The Sheik and the Princess Bride(Desert Rogues, Book 8)(2) by Susan Mallery
A few men—a very few—saw her as an actual person and were pleasant.
But no one she’d ever trained had bothered to see her as a woman. She supposed it was asking too much to find a man who could accept that she could whip his butt in the air and still want to go dancing on Saturday night.
Prince Jefri continued to stalk closer and she wondered which camp he would fall in. Was it too much to ask that he be one of the nice guys? Did royal sheiks get trained in manners these days? Were there—
The man in question pulled off his helmet and whipped off his sunglasses as he approached. At that exact second, Billie’s brain shut down.
He was gorgeous.
No, that didn’t describe it. She needed a better word to explain how beautiful he was—but in a totally masculine way. Was it his eyes—deep brown, thickly lashed and sensual? Was it the firm set of his mouth, the perfect cheekbones, the dark hair? Was it the combination of features, the determination in his expression?
Did it matter?
He only got better as he got closer. She’d seen his pictures in magazines, but those glossy images were nothing when compared with the real thing. She did her best to catch her breath and act normal but her heart beat at a speed approaching Mach 3 and showed no signs of slowing.
“Congratulations,” the über-hunk said as he held out his hand. “You maneuver your jet like a pro.”
He sounded gracious and not the least bit put out. Was that possible?
“I am a pro.”
She took the offered hand automatically and nearly swooned at the sparks that arced between them. She could feel them, and yet the man gently squeezing her fingers didn’t seem the least bit affected. So typical, she thought with wry amusement. Something about being in the cockpit of a jet seemed to render her genderless. Ah, well. In her next life she would be a sex kitten. In this one she was destined to be permanently single.
“How did you disappear into the sun so quickly?” he asked. “I was watching. You were there and then you were gone.”
“Every jet has blind spots. The trick is to know where they are and use them to your advantage.”
“But I could have turned such that the blind spot moved.”
She shook her head as she pulled her hand free. “You were stiff up there. I knew you’d stay on course long enough for me to get lost in the sun. Now, if you’ll excuse me…”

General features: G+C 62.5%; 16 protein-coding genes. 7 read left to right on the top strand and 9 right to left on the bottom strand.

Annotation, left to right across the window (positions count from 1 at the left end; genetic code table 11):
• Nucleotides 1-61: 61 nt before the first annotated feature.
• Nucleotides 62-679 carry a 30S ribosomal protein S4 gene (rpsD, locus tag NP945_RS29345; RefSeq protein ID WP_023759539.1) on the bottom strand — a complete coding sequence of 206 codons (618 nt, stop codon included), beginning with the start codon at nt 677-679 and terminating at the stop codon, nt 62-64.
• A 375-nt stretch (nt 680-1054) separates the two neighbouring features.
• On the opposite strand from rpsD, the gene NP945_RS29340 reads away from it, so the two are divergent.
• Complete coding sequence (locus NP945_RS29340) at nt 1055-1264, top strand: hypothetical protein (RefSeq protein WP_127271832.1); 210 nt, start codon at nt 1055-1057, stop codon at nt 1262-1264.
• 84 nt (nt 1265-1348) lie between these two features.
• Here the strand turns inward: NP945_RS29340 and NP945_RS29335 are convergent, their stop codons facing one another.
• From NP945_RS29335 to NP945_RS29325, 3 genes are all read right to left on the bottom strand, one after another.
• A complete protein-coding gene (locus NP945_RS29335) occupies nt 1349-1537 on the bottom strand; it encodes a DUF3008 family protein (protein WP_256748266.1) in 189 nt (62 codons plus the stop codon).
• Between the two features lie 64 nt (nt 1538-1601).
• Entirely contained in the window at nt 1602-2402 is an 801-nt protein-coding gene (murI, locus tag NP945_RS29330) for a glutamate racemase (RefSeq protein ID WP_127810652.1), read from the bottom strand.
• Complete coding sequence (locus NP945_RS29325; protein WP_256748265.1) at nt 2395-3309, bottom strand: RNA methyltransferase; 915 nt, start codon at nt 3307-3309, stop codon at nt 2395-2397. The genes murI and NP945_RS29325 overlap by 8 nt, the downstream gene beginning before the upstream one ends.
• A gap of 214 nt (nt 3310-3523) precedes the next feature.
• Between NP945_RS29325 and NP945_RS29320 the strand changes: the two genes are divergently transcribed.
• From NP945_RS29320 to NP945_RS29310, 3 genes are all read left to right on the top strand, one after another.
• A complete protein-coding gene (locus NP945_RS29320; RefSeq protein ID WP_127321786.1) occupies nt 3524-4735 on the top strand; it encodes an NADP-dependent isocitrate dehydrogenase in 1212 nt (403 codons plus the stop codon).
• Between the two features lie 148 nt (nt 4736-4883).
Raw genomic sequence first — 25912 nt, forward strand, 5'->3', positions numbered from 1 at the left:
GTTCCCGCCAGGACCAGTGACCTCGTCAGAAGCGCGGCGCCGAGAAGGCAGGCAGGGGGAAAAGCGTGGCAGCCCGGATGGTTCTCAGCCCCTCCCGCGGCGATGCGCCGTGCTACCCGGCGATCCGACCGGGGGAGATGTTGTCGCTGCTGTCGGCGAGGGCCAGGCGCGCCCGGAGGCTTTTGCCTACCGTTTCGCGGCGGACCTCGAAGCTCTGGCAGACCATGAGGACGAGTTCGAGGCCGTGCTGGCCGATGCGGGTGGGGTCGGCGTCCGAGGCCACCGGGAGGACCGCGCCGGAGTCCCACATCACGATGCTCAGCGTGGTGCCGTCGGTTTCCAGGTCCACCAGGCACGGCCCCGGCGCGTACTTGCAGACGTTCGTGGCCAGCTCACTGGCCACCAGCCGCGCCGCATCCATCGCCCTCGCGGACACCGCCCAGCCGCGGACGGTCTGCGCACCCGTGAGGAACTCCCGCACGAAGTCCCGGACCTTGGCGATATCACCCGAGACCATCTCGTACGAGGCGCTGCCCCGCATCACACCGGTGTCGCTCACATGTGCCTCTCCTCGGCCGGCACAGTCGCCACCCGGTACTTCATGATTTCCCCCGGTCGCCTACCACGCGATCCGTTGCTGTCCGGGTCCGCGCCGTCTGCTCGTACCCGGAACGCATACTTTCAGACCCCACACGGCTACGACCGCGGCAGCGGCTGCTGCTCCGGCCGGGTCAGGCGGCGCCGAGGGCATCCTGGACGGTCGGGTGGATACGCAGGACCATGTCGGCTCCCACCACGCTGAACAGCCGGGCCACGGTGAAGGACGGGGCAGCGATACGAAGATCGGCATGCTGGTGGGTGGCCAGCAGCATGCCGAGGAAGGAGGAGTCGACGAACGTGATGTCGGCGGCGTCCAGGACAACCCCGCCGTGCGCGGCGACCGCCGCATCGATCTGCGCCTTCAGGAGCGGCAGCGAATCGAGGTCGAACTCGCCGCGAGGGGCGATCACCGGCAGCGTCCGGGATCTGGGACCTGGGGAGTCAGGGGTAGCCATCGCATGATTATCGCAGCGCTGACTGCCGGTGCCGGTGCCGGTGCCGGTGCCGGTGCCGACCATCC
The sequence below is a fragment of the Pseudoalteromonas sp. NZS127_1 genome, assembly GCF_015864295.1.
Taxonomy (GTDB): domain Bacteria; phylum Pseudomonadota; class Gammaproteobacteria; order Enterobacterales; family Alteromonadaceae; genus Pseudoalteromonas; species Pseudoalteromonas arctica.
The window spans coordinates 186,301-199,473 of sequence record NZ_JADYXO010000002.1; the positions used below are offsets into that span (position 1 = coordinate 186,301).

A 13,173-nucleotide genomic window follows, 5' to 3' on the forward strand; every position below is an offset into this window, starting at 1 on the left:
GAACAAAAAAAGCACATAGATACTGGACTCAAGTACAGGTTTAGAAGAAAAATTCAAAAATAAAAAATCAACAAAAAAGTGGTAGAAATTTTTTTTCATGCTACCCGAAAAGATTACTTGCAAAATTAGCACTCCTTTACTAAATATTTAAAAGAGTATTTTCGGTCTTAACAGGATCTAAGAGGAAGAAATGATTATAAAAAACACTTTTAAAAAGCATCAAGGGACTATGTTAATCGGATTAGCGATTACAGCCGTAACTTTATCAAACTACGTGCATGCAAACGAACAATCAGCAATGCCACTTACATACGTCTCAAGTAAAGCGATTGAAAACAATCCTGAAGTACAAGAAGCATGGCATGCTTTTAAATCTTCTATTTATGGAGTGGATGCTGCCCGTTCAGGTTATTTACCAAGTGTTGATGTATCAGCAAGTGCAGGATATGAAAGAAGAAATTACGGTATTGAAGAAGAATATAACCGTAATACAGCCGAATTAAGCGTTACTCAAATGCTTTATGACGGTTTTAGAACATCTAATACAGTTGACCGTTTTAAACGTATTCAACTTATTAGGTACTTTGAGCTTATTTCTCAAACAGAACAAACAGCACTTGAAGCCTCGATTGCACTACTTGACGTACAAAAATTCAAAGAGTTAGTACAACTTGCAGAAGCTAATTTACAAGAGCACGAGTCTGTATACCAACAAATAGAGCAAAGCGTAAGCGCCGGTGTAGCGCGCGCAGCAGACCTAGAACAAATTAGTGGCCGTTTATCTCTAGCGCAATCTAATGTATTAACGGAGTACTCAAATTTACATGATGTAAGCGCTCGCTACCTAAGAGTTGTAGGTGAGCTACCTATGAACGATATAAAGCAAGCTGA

Billie turned and headed for the temporary barracks set up at the edge of the airport. If she’d thought she would lose the man of the hour by walking quickly, she was wrong. His long stride easily kept pace with hers, and he continued to pepper her with questions. She answered his queries automatically, all the while doing her best not to notice that he fit the “tall, dark and handsome” cliché perfectly. Pretty and a prince, and about a hundred times more interested in flying than in her.
“This is my stop,” she said brightly, cutting him off in mid-pound-thrust ratio question, as they reached the flap of her semipermanent home. “We’ll have plenty of time to discuss all of this during the lecture time, and in simulation.”
“When will I fly against you again?” he asked.
She tugged the zipper of her flight suit down to her hips and pulled her arms free of the heavy fabric. It might be October in the desert, but it was still warm. She plucked at the T-shirt she wore underneath.
“We’ll have plenty of air time,” she told him. “Don’t worry, I’ll be killing you over and over again.”
“I think not. About that last maneuver…”
The man didn’t even notice she had br**sts, Billie thought with a combination of humor and regret. She’d often thought she could step out of her flight suit and walk around stark naked and not one of the pilots would notice. Of course her brothers would see and probably kill her.
“I’m off duty until the morning,” she said politely, wishing she could give him a gentle push back to his palace or wherever it was he lived. “I know you’re anxious, what with getting your new air force up and running, but I don’t work 24/7. Call me crazy.”
With that she disappeared into the tent.
Jefri frowned. Had the female instructor turned her back on him and walked away? He followed her inside. “You don’t understand. I need this information,” he said, barely noticing the Spartan setting.
Billie glanced at him, then smiled. “You don’t give up, do you?”
She opened the drawer of a dresser and pulled out several garments, then disappeared behind a screen.
“Okay, fly boy. I’ll give you fifteen minutes, but then you have to let me get some rest. I flew all night to get here and my regular tent isn’t set up yet.
I’m stuck in regulation housing until then. No offense, but it’s hot here and I want my air-conditioning. Oh, have a seat.”
He glanced around for a chair and saw one in the corner. There was a small ball in the seat. As he reached for it, the ball moved, uncoiled, growled and snapped at him.
From behind the screen, he heard laughter.
“I see you found Muffin.”
He eyed the ball of fur with distaste. “Muffin?”
“My baby. Be nice to the tall man, sweetie,” Billie said. “He’s paying the bills. Just go ahead and scratch under her chin. Oh, and tell her she’s pretty.
Muffin likes that.”
Jefri eyed the tiny dog. All he saw was multicolored strands of hair and two mistrustful eyes. Hardly anything attractive.
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